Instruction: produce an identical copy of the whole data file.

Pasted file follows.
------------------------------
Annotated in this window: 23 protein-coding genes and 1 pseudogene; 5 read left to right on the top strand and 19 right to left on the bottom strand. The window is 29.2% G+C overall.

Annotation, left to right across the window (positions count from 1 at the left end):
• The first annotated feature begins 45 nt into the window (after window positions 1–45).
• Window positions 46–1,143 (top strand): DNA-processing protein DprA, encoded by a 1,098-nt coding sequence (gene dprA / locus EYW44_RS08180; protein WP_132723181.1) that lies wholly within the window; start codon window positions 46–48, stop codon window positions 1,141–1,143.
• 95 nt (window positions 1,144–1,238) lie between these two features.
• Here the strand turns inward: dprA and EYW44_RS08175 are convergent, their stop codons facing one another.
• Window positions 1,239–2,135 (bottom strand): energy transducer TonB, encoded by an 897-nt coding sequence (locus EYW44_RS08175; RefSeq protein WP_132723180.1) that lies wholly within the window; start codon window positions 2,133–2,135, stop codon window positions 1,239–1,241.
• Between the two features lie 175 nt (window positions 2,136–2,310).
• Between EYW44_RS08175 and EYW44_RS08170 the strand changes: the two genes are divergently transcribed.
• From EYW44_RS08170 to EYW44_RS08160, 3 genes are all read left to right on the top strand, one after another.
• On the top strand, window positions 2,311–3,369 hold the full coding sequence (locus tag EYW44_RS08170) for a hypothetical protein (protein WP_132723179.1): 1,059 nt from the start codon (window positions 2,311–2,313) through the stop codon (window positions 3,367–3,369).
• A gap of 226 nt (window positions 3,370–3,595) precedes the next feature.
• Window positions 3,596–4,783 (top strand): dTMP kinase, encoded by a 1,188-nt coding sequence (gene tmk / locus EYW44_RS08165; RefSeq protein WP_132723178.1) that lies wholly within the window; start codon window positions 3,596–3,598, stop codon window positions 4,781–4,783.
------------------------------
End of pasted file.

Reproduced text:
Annotated in this window: 23 protein-coding genes and 1 pseudogene; 5 read left to right on the top strand and 19 right to left on the bottom strand. The window is 29.2% G+C overall.

Annotation, left to right across the window (positions count from 1 at the left end):
• The first annotated feature begins 45 nt into the window (after window positions 1–45).
• Window positions 46–1,143 (top strand): DNA-processing protein DprA, encoded by a 1,098-nt coding sequence (gene dprA / locus EYW44_RS08180; protein WP_132723181.1) that lies wholly within the window; start codon window positions 46–48, stop codon window positions 1,141–1,143.
• 95 nt (window positions 1,144–1,238) lie between these two features.
• Here the strand turns inward: dprA and EYW44_RS08175 are convergent, their stop codons facing one another.
• Window positions 1,239–2,135 (bottom strand): energy transducer TonB, encoded by an 897-nt coding sequence (locus EYW44_RS08175; RefSeq protein WP_132723180.1) that lies wholly within the window; start codon window positions 2,133–2,135, stop codon window positions 1,239–1,241.
• Between the two features lie 175 nt (window positions 2,136–2,310).
• Between EYW44_RS08175 and EYW44_RS08170 the strand changes: the two genes are divergently transcribed.
• From EYW44_RS08170 to EYW44_RS08160, 3 genes are all read left to right on the top strand, one after another.
• On the top strand, window positions 2,311–3,369 hold the full coding sequence (locus tag EYW44_RS08170) for a hypothetical protein (protein WP_132723179.1): 1,059 nt from the start codon (window positions 2,311–2,313) through the stop codon (window positions 3,367–3,369).
• A gap of 226 nt (window positions 3,370–3,595) precedes the next feature.
• Window positions 3,596–4,783 (top strand): dTMP kinase, encoded by a 1,188-nt coding sequence (gene tmk / locus EYW44_RS08165; RefSeq protein WP_132723178.1) that lies wholly within the window; start codon window positions 3,596–3,598, stop codon window positions 4,781–4,783.